When it comes to the assessment of effect whether beneficial or destructive on an environment or habitat, you do not leave that assessment to someone who has no experience of the field or the technology. Even a Judge cannot (should not) make that assessment without seeking evidence from experts. For an example a cable or pipe laid on the sea floor may or may not effect turtles but you must seek expert advice from engineers, marine scientists before you have enough information fo an assessment.

    In my studies I read the works of the leading American Valuer (Appraiser) L E Elwood. He wrote these sage words as a foreword to his text book:
    “I believe experience can teach lessons which may lead to
    sound judgment. I believe sound judgment is vital in selecting
    the critical factors for appraisal. But, I also believe the bright
    17 year old high school student in elementary astronomy can
    do a better job estimating the distance to the moon than the old
    man of the mountains who has looked at the moon for 80 years.
    So, I find it difficult to accept the notion that dependable valua-
    tion of real estate is nothing more than experience and iudgment.
    I would not give a red cent for an appraisal by the “expert”
    who beats his breast and shouts; “I don’t have to give reasons.
    I’ve had 40 years experience in this business. And, this property
    is worth so much because I say so.

    After all, value is expressed as a number. And, no man lives
    who, through experience, has all numbers so filed in the convolu-
    tions of his brain that he can be relied upon to choose the right
    one without explicable analysis and calculation.”

    The Aboriginal people have many great attributes but none of them qualify as an expert on sea-bed pipelines and the Judge in this case appears to have given undue weight to the opinions of distant Island people.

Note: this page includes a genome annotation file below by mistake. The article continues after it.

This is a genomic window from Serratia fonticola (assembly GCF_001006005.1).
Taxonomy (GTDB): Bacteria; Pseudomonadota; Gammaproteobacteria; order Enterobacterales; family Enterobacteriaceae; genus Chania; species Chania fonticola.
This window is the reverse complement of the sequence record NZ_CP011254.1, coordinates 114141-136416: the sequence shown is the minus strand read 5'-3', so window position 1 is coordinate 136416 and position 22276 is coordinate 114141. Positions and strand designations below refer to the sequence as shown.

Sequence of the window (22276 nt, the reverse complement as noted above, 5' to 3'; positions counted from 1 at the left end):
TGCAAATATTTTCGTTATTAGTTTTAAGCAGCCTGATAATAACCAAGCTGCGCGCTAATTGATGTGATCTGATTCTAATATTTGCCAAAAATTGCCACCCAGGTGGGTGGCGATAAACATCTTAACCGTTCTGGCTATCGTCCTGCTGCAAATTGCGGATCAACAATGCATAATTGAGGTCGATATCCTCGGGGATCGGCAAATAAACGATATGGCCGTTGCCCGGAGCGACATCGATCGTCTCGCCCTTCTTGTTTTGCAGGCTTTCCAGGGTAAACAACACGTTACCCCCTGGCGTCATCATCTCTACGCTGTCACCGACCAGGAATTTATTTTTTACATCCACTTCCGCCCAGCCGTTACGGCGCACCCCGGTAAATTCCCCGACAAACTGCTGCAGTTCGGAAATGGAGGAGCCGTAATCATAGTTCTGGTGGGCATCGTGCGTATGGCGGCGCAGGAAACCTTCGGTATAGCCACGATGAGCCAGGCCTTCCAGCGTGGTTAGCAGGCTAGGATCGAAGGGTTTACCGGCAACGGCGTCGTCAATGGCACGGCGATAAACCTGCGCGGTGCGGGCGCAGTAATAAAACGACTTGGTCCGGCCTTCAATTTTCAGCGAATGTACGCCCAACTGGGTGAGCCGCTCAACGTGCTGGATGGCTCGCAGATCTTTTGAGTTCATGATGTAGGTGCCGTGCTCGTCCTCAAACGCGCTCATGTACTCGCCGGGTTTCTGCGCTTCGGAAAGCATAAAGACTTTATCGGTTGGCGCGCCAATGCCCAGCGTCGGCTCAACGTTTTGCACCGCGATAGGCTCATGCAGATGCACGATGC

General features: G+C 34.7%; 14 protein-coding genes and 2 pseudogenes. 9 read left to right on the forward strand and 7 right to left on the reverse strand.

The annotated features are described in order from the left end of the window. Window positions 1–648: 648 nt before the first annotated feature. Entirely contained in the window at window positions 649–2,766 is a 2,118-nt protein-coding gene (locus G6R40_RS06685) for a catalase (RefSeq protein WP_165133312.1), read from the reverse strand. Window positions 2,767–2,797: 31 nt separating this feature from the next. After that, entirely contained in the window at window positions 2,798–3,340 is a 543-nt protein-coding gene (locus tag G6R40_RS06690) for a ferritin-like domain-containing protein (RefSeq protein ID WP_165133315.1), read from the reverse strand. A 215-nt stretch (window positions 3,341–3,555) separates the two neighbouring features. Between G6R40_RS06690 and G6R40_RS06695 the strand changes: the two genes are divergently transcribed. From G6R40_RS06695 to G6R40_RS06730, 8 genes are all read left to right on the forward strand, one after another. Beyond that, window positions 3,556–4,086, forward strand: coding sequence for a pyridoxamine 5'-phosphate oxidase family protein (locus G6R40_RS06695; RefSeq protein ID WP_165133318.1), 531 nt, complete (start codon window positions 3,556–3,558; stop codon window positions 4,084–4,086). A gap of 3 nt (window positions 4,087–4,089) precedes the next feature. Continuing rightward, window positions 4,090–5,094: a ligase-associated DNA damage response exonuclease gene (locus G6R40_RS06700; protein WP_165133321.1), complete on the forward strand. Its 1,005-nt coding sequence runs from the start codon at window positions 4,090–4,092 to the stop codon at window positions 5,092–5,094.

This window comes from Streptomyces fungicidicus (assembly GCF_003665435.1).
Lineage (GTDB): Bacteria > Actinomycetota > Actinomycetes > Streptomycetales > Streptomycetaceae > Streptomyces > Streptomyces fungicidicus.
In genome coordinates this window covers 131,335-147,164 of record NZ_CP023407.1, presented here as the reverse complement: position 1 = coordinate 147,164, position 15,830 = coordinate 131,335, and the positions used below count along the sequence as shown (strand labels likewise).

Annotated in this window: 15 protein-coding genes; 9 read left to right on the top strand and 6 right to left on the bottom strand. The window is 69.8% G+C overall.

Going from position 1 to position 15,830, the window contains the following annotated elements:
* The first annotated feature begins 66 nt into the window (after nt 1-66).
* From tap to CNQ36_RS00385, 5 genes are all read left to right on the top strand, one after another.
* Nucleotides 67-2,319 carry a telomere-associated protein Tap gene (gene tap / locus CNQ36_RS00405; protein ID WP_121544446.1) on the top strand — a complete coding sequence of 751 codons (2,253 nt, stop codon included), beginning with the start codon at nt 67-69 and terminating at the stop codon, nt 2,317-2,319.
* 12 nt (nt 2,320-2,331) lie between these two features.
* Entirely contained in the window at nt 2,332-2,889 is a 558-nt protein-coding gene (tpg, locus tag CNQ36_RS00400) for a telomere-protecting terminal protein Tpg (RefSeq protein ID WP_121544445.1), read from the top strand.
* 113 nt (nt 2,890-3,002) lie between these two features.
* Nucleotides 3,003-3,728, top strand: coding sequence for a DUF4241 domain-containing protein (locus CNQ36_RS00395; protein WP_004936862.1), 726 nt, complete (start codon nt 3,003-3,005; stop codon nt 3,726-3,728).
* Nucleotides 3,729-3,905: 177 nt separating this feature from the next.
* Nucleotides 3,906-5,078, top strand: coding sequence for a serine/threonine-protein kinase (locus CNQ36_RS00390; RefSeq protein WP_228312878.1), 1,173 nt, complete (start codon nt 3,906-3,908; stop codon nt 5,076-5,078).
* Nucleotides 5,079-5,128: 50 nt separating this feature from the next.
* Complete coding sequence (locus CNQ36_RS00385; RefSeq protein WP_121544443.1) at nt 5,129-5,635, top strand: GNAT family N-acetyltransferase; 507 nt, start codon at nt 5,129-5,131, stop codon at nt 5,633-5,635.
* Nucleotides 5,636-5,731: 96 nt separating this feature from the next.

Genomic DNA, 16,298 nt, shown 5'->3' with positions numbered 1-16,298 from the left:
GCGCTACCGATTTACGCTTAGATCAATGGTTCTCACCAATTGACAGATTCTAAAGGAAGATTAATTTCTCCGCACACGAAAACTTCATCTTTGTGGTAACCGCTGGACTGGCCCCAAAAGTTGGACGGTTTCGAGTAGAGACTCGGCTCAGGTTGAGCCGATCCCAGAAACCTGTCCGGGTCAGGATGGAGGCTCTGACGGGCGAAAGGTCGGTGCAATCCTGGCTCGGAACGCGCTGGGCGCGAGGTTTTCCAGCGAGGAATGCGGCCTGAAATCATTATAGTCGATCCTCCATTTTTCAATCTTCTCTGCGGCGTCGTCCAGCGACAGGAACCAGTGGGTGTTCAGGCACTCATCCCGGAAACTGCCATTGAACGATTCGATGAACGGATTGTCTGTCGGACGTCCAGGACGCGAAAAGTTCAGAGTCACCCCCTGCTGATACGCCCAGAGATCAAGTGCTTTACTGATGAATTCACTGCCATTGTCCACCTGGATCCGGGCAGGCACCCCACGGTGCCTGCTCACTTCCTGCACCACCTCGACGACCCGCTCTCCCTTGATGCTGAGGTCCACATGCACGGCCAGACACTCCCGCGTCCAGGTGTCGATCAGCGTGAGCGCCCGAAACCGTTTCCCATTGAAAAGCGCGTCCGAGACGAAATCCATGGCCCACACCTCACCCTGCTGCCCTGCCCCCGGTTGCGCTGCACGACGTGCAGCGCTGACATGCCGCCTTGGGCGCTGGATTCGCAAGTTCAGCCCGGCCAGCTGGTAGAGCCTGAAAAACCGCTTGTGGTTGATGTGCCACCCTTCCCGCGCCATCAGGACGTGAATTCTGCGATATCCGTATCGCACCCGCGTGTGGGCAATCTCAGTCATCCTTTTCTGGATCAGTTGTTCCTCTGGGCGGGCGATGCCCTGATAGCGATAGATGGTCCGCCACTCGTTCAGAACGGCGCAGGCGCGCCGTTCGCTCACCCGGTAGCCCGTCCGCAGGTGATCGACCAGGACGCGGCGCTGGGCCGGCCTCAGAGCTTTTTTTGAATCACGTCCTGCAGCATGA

If you make the mistake that advocates of the “Voice” make in seeing the Aboriginal people as homogenous with common beliefs then why are they proposing massive solar and wind farms on land that they hold so sacred that climbing a rock or a hill damages their balance with the land. If an intact vista is sacred why do you propose to desecrate it with windmills.

    If elders agree to that use in return for rental or royalties then how firmly held are those beliefs?

    If ever there was a need for free and deep debate it is now.

  • Tony Tea says:

    Six months ago I wrote that the bogus bona fides of an advisory group on climate change was “A practice run for the interference which will be caused by The Voice” and I have no doubt that said voice will be a massive choke-hold on the prosperity of the country, or as my dad used to say “a dag on the arse of progress.”

  • DougD says:

    Kenny says: “The reason the voice can do no significant harm is because if it is dominated by radicals, straying beyond its remit, it will be ignored by parliament and the public. Public and political accountability will force it to be realistic or irrelevant; remembering it can always be reshaped by parliament.” That might be correct if the referendum questions propose that all matters relating to the Voice will be non-justiciable. But Albanese hasn’t done that and shows no interest in constitutionally entrenching the non-justiciability of Voice questions . If Kenny thinks that parliament can tell the High Court how it must interpret any provision in the Constitution, Voice included, he needs to take some competent advice on basic constitutional law.